Stickers are hot right now, particularly with college and high-school students. Commonly referred to as laptop stickers, you'll find them on everything from water bottles to phone cases; and, if you plant yourself at a local coffee shop, you’ll see laptops plastered with stickers promoting everything from popular merchandise to athletic teams.

While there are a number of interpretations as to when the sticker was invented, some pointing as far back as ancient Egypt.  The most plausible account is with R. Stanton Avery, the founder of the popular Avery Labels, who in 1935 invented the first self-adhesive label with a peel-off back.

Today’s stickers often serve as business cards, given out at restaurants, destinations, and even for upcoming movies. This role of stickers as marketing tools isn’t particularly new. Vintage crate labels, often sought by today’s ephemera collectors, were used in the late 19th and early 20th-century to identify produce boxes.  Using full-color lithography, the labels would advertise the company, the crate’s contents, and usually have a clever slogan - all to make the box stand out at public markets.

Bumper stickers, popular during the late 1960s and 1970s, like today’s stickers were also popular with a young demographic. They were promotional, too, advertising everything from travel destinations to political campaigns and even popular bands of the era.

In the 1960s and 70s, the Topps Company started combining stickers and bubble gum similar to baseball card packs.  Known as Wacky packs, the stickers spoofed well-known products like cereals and soups.  Popular items like Del Monte Tomatoes became DeMented Rotten Tomatoes; and, Swiss Miss hot cocoa devolved into Swiss Mess, Thrills and Spills in every cup! The parodies were so popular that they outsold Topps baseball cards in the 1970s.

Also in the 1960s, a chemist working at 3-M discovered a process for retaining a smell in scented ink.  That led to the creation of scratch-and-sniff stickers which were first used by educators. The scented stickers remained popular into the 1980s.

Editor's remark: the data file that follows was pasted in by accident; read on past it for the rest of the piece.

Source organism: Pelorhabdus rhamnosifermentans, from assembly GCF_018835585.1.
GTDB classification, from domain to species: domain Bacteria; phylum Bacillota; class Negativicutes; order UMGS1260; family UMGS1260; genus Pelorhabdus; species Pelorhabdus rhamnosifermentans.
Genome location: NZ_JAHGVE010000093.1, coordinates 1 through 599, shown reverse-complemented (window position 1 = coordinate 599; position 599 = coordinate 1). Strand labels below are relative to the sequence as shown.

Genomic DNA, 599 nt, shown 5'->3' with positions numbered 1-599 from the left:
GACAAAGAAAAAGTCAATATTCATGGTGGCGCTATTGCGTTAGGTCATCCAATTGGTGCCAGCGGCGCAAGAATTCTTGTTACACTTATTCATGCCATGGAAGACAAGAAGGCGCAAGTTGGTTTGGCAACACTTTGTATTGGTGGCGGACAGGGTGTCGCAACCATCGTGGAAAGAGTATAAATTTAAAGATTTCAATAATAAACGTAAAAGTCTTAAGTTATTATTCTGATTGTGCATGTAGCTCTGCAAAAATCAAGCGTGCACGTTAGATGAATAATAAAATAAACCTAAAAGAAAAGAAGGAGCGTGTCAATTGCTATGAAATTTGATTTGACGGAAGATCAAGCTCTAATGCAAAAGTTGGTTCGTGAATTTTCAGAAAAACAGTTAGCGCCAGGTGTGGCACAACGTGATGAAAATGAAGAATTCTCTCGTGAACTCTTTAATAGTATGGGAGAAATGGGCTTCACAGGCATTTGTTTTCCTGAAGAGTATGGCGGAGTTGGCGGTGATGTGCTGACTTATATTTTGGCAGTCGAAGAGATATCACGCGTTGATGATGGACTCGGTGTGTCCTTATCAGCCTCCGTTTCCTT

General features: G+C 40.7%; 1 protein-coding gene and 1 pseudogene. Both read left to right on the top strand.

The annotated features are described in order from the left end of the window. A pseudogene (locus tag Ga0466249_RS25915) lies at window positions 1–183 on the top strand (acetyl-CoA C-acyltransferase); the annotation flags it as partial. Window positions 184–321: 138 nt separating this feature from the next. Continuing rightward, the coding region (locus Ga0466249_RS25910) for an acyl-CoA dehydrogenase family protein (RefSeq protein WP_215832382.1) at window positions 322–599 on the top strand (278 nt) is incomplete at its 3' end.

Digital printing, in use by the late 1990s, laid the foundation for today’s sticker craze. Digital printing is speedier and much less costly than traditional offset printing, and allows for minimal quantities printed “on-demand.” The process made promotional stickers available to even the smallest of companies.

There is a clear demand for these stickers, particularly from the tech generation.  Among the student populations, laptops are ubiquitous and laptop stickers provide a cheap outlet for individualizing one’s computer and letting the world know who they are.  In short, they provide a sense of identity.

In the patchwork of stickers decking one’s laptop lid, a student can tell the world about what’s important to them - which causes they support, what their favorite brands and forms of entertainment are, or even tout where they’ve traveled. A single sticker can become a great conversation starter.

On the supply side, the stickers are everywhere.  They can be picked up free at events and popular establishments.  Boutique stores often sell them and they make good inexpensive gifts. Many are purchased on sites like Redbubble and Etsy, e-commerce platforms that provide outlets for independent artists to sell their work.  A quick snapshot of sticker offerings on Redbubble uncovered hundreds of choices ranging from indie band ones to those for popular video games.

If you have a mind to, collecting laptop stickers is an affordable (if not free) hobby. But, like any modern collectible, the payoff is years down the road. Sticker value will ultimately be determined by age, popularity and/or uniqueness, and condition.  One interesting facet to sticker collecting is, there's really no way to salvage a used sticker.  Thus, all those now stuck to laptops and water bottles will ultimately be lost to time.  On the flipside, collectible stickers (almost by definition) remain unused.  That equates to a collection that should be in naturally good condition. And, storing, protecting, and displaying the collection is a snap; albums are readily available as are the archival-quality sleeves to go inside.

Each year, on National Sticker Day (January 13), you can celebrate, share, and grow that collection.